Where there is no law, but every man does what is right in his own eyes, there is the least of real liberty
Henry M. Robert

When friendship is gone

What should we do about the Great Treaty with Russia?
23 January, 2018 - 11:38
Sketch by Viktor BOGORAD, special to The Day

As of late, the discussion has intensified on whether it is necessary or not to denounce the so-called Great (Basic) Ukrainian-Russian Treaty. Its full title is as follows: the Treaty on Friendship, Cooperation, and Partnership between Ukraine and the Russian Federation. Having attacked Ukraine, unleashed the war and occupied part of our territory, the Kremlin has violated the treaty. Here is the applicable Article 2: “The High Contracting Parties, in accordance with the provisions of the UN Charter and obligations under the Final Act of the Council for Security and Collaboration in Europe, shall respect each other’s territorial integrity, and confirm the inviolability of the borders existing between them.” The treaty was signed on May 31, 1997.

Of course, Russia has violated not only this document, but also other international legal acts, like the Budapest Memorandum. However, it is the Great Treaty that forms the basis of our relations with Russia. Accordingly, the question arises: why Ukraine has not yet denounced this document? “We must demand that Russia comply with it instead of terminating it, because this legal act prescribes respect for the territorial integrity and sovereignty of Ukraine, respect for internationally defined borders, which include the Donbas and Crimea,” First Vice-Speaker of the Verkhovna Rada of Ukraine Iryna Herashchenko said lately. She also added that she was “shocked” by politicians who advocate for Ukraine to be the first to abandon this treaty, “so that no law would operate, and we would give up the Donbas and Crimea by ourselves.”

Meanwhile, there has already been reaction in Moscow. Russian mass media have spread the words of the first deputy chairman of the Russian Duma’s Committee for the CIS Affairs, Konstantin Zatulin, who proposed to revise the Great Treaty between the two countries. In particular, the United Russia legislator believes that the part of the treaty which refers to the recognition of the territorial borders of the two countries provides a “unilateral advantage” to Ukraine. Zatulin emphasized that when ratifying the treaty in 1999, Russia confirmed Crimea and Sevastopol in Ukraine’s ownership. Continuing in his trademark jesuitic and cynical way, he stated: “Our interpretation of the treaty is that recognition of borders is linked to friendship, cooperation, and partnership. That is, when there is no friendship, it offers a pretext to revisit all the issues, including that of borders.” This is despite the Ministry of Foreign Affairs (MFA) of the Russian Federation stating as recently as in June 2017, on the occasion of the 20th anniversary of the Great Treaty: “the very existence of this document is a guarantee of the presence of a foundation for the revival of bilateral relations.”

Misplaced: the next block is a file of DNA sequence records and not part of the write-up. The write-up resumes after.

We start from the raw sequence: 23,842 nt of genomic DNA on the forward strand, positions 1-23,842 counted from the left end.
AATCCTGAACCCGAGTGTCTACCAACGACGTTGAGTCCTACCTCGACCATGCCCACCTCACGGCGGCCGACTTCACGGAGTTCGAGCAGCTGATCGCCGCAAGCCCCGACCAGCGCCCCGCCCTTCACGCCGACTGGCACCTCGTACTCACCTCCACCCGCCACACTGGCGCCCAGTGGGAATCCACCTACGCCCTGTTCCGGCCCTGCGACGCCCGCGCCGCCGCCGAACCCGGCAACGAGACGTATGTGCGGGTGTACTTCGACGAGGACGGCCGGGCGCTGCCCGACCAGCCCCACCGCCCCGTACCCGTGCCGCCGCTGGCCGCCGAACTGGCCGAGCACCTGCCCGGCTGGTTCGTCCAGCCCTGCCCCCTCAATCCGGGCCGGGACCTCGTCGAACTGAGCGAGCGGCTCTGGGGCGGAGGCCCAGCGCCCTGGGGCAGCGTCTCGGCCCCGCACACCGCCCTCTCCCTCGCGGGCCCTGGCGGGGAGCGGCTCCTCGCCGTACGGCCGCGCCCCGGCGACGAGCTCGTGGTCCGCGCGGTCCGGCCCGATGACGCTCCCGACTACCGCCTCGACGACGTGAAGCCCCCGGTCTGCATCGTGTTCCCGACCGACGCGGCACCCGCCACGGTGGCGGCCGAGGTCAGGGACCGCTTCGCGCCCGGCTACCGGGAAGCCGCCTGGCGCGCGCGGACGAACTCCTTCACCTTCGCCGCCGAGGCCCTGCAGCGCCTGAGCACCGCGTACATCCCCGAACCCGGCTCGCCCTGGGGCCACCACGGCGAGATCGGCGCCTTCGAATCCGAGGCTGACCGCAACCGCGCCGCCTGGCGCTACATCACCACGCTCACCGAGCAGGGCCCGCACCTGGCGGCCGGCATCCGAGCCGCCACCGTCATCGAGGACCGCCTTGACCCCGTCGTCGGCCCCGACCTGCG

April 18, 1995. At a meeting with Prime Minister of Ukraine Yevhen Marchuk in Moscow, Russian President Boris Yeltsin confirmed the validity of the initialed treaty between Ukraine and Russia. Instead of scheduled 20 minutes, the conversation took as long as 40 minutes. The Ukrainian side preserved intact Article 2, which states that “the Parties... shall respect each other’s territorial integrity, and confirm the inviolability of the borders existing between them” /  Photo from Yevhen MARCHUK’s private archive

We will see whether Russia will take further real steps to effect such a special unilateral denunciation. A claim has been made. It is important what will be the official position of the Ukrainian authorities, after all. We were told at the MFA of Ukraine that they planned to hold a press conference in the near future and explain their position to journalists. However, we find an earlier statement to the media by the then Deputy Foreign Minister Vadym Prystaiko, made in December 2016, in which he, like Herashchenko, remarked (ukrinform.ua): “The so-called Great Treaty on Friendship, Cooperation, and Partnership between Ukraine and the Russian Federation states that Russia respects the territorial integrity and inviolability of the existing borders. As long as this provision, which Russia is in breach of, is in the treaty, we have a reason to take it to courts. But should we let ourselves to terminate this treaty, the Russians would tell us: ‘Wait, we have not violated anything, because we have no commitments.’ So we should not let Russia off that hook.”